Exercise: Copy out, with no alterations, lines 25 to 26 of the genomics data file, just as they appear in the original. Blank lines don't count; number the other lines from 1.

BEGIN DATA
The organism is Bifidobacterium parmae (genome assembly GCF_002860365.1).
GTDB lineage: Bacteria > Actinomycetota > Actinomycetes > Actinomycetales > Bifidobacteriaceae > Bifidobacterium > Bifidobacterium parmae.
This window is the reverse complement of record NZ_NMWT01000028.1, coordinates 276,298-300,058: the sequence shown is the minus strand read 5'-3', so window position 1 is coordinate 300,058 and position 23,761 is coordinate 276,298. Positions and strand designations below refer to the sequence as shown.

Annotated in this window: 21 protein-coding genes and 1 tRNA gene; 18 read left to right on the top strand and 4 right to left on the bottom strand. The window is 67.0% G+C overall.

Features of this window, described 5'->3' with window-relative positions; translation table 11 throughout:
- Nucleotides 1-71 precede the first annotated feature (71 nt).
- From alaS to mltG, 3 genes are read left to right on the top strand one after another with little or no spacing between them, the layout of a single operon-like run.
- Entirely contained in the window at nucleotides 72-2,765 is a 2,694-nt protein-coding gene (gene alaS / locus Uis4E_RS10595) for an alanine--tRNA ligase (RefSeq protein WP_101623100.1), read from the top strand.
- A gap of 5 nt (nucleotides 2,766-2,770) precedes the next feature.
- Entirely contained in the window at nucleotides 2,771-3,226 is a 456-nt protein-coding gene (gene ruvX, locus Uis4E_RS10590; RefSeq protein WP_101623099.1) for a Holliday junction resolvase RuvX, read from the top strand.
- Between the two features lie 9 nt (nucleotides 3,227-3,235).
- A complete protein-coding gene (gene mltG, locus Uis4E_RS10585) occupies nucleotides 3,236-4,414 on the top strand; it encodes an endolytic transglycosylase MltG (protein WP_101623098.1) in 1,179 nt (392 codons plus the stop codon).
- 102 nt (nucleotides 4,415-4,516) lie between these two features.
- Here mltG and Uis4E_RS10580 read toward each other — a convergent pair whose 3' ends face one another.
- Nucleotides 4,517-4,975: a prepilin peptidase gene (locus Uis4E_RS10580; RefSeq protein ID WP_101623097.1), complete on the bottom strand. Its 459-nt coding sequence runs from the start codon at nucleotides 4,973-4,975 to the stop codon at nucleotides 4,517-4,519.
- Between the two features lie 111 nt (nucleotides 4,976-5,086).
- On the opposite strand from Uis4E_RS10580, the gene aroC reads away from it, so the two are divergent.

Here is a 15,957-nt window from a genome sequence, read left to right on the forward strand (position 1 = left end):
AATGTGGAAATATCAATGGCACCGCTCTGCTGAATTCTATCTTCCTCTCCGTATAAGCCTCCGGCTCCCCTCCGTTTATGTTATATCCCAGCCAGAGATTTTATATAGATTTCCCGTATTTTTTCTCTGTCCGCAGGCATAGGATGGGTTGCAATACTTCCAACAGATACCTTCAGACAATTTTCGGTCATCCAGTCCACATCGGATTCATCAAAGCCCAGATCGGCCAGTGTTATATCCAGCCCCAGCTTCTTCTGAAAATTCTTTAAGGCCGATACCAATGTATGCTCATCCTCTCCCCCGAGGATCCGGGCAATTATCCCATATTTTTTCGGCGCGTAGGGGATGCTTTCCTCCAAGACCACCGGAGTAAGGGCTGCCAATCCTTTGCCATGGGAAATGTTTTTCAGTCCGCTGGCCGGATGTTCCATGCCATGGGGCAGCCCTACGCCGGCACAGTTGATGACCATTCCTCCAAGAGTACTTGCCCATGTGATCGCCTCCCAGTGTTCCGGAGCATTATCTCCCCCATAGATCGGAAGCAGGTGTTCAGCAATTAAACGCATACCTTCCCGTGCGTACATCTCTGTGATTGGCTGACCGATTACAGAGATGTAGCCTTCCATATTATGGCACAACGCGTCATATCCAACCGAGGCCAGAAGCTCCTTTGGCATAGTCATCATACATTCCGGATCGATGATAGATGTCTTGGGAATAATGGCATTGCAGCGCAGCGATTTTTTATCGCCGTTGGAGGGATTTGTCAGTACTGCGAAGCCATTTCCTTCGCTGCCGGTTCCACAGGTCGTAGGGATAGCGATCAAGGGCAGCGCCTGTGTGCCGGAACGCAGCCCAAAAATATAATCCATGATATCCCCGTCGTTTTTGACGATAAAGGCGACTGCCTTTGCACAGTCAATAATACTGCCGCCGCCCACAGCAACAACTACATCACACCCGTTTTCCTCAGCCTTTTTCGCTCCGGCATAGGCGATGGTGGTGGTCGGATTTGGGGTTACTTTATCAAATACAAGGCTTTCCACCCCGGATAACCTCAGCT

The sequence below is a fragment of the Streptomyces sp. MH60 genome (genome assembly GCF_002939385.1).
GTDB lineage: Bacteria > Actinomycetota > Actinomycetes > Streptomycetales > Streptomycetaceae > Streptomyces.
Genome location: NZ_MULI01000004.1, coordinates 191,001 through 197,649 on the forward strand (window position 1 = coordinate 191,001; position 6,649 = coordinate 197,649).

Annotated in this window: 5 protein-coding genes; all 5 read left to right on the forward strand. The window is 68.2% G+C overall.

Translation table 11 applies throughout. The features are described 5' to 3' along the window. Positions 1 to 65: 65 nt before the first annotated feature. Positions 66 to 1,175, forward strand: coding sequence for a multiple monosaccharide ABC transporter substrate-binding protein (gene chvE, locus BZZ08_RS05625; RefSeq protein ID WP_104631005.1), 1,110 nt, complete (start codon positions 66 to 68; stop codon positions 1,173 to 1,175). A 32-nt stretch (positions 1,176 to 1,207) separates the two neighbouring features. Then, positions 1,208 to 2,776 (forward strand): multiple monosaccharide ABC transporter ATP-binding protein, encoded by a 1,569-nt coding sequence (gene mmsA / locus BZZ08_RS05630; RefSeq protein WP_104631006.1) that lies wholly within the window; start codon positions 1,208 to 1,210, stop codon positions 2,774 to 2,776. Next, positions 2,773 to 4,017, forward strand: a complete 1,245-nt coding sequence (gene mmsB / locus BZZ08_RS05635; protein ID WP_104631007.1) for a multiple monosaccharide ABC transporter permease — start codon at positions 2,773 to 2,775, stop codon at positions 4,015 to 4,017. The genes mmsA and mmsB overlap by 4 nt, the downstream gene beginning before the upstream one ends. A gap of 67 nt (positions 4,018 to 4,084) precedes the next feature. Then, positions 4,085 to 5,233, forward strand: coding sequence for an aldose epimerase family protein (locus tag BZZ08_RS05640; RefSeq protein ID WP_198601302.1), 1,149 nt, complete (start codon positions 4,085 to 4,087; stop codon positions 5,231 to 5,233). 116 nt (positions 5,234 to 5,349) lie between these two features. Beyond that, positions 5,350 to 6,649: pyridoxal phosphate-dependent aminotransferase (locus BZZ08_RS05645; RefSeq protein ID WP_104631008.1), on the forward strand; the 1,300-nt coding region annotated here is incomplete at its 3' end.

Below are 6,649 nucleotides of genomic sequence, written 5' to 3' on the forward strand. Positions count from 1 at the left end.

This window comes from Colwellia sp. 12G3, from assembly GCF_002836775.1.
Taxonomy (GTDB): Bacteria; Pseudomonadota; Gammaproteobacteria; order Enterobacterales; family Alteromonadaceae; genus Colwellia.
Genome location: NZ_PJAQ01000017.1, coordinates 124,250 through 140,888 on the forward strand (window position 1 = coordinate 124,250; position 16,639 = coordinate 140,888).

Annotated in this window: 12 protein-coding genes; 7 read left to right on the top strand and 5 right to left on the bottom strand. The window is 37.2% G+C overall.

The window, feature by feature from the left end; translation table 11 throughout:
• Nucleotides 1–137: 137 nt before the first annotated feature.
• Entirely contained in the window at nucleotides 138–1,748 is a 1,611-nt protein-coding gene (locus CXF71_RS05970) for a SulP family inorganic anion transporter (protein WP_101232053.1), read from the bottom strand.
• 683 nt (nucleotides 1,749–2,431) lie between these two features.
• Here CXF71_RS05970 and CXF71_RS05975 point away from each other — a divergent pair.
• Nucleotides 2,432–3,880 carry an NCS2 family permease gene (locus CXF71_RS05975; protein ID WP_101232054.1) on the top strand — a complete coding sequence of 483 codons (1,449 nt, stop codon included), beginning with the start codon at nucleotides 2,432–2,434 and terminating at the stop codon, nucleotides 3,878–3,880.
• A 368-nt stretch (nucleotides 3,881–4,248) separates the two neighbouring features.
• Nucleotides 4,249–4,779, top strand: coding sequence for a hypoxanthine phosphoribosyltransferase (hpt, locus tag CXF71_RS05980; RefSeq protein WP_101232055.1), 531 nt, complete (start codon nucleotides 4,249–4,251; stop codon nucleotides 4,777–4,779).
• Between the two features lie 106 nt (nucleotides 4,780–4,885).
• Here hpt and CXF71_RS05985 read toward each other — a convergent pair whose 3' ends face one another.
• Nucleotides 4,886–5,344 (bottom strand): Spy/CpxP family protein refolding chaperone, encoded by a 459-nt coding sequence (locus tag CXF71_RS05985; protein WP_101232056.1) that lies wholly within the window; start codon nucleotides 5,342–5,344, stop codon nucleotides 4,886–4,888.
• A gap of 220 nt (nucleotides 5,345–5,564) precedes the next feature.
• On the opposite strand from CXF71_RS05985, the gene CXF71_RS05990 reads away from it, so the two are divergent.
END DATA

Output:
Below are 6,649 nucleotides of genomic sequence, written 5' to 3' on the forward strand. Positions count from 1 at the left end.

This window comes from Colwellia sp. 12G3, from assembly GCF_002836775.1.